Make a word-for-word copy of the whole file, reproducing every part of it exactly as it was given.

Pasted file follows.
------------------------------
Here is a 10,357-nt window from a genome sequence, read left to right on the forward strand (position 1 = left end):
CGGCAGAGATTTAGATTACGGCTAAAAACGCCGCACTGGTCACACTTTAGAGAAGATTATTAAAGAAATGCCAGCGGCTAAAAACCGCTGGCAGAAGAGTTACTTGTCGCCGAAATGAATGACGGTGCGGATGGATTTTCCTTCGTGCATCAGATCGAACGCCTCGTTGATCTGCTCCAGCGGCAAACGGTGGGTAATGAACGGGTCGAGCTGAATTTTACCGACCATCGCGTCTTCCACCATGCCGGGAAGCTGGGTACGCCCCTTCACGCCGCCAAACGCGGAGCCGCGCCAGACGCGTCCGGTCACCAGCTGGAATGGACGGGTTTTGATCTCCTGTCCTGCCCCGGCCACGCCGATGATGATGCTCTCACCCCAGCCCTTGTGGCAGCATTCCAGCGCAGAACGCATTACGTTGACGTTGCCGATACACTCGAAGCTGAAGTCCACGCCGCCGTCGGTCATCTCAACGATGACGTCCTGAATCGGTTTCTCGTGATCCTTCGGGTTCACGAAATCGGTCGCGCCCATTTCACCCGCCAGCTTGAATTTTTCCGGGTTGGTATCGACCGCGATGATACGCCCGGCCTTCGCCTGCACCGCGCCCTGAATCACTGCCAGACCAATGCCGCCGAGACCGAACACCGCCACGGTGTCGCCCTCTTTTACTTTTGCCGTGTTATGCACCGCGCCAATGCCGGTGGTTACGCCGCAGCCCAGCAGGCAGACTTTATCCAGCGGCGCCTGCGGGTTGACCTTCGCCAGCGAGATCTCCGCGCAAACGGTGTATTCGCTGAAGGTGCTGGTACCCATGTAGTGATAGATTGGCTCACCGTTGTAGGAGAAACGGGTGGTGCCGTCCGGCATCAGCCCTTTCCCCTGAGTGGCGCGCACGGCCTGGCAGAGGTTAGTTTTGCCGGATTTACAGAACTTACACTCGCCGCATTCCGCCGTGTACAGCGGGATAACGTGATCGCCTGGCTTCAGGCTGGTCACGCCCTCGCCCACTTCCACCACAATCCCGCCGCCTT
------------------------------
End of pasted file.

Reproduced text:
Here is a 10,357-nt window from a genome sequence, read left to right on the forward strand (position 1 = left end):
CGGCAGAGATTTAGATTACGGCTAAAAACGCCGCACTGGTCACACTTTAGAGAAGATTATTAAAGAAATGCCAGCGGCTAAAAACCGCTGGCAGAAGAGTTACTTGTCGCCGAAATGAATGACGGTGCGGATGGATTTTCCTTCGTGCATCAGATCGAACGCCTCGTTGATCTGCTCCAGCGGCAAACGGTGGGTAATGAACGGGTCGAGCTGAATTTTACCGACCATCGCGTCTTCCACCATGCCGGGAAGCTGGGTACGCCCCTTCACGCCGCCAAACGCGGAGCCGCGCCAGACGCGTCCGGTCACCAGCTGGAATGGACGGGTTTTGATCTCCTGTCCTGCCCCGGCCACGCCGATGATGATGCTCTCACCCCAGCCCTTGTGGCAGCATTCCAGCGCAGAACGCATTACGTTGACGTTGCCGATACACTCGAAGCTGAAGTCCACGCCGCCGTCGGTCATCTCAACGATGACGTCCTGAATCGGTTTCTCGTGATCCTTCGGGTTCACGAAATCGGTCGCGCCCATTTCACCCGCCAGCTTGAATTTTTCCGGGTTGGTATCGACCGCGATGATACGCCCGGCCTTCGCCTGCACCGCGCCCTGAATCACTGCCAGACCAATGCCGCCGAGACCGAACACCGCCACGGTGTCGCCCTCTTTTACTTTTGCCGTGTTATGCACCGCGCCAATGCCGGTGGTTACGCCGCAGCCCAGCAGGCAGACTTTATCCAGCGGCGCCTGCGGGTTGACCTTCGCCAGCGAGATCTCCGCGCAAACGGTGTATTCGCTGAAGGTGCTGGTACCCATGTAGTGATAGATTGGCTCACCGTTGTAGGAGAAACGGGTGGTGCCGTCCGGCATCAGCCCTTTCCCCTGAGTGGCGCGCACGGCCTGGCAGAGGTTAGTTTTGCCGGATTTACAGAACTTACACTCGCCGCATTCCGCCGTGTACAGCGGGATAACGTGATCGCCTGGCTTCAGGCTGGTCACGCCCTCGCCCACTTCCACCACAATCCCGCCGCCTT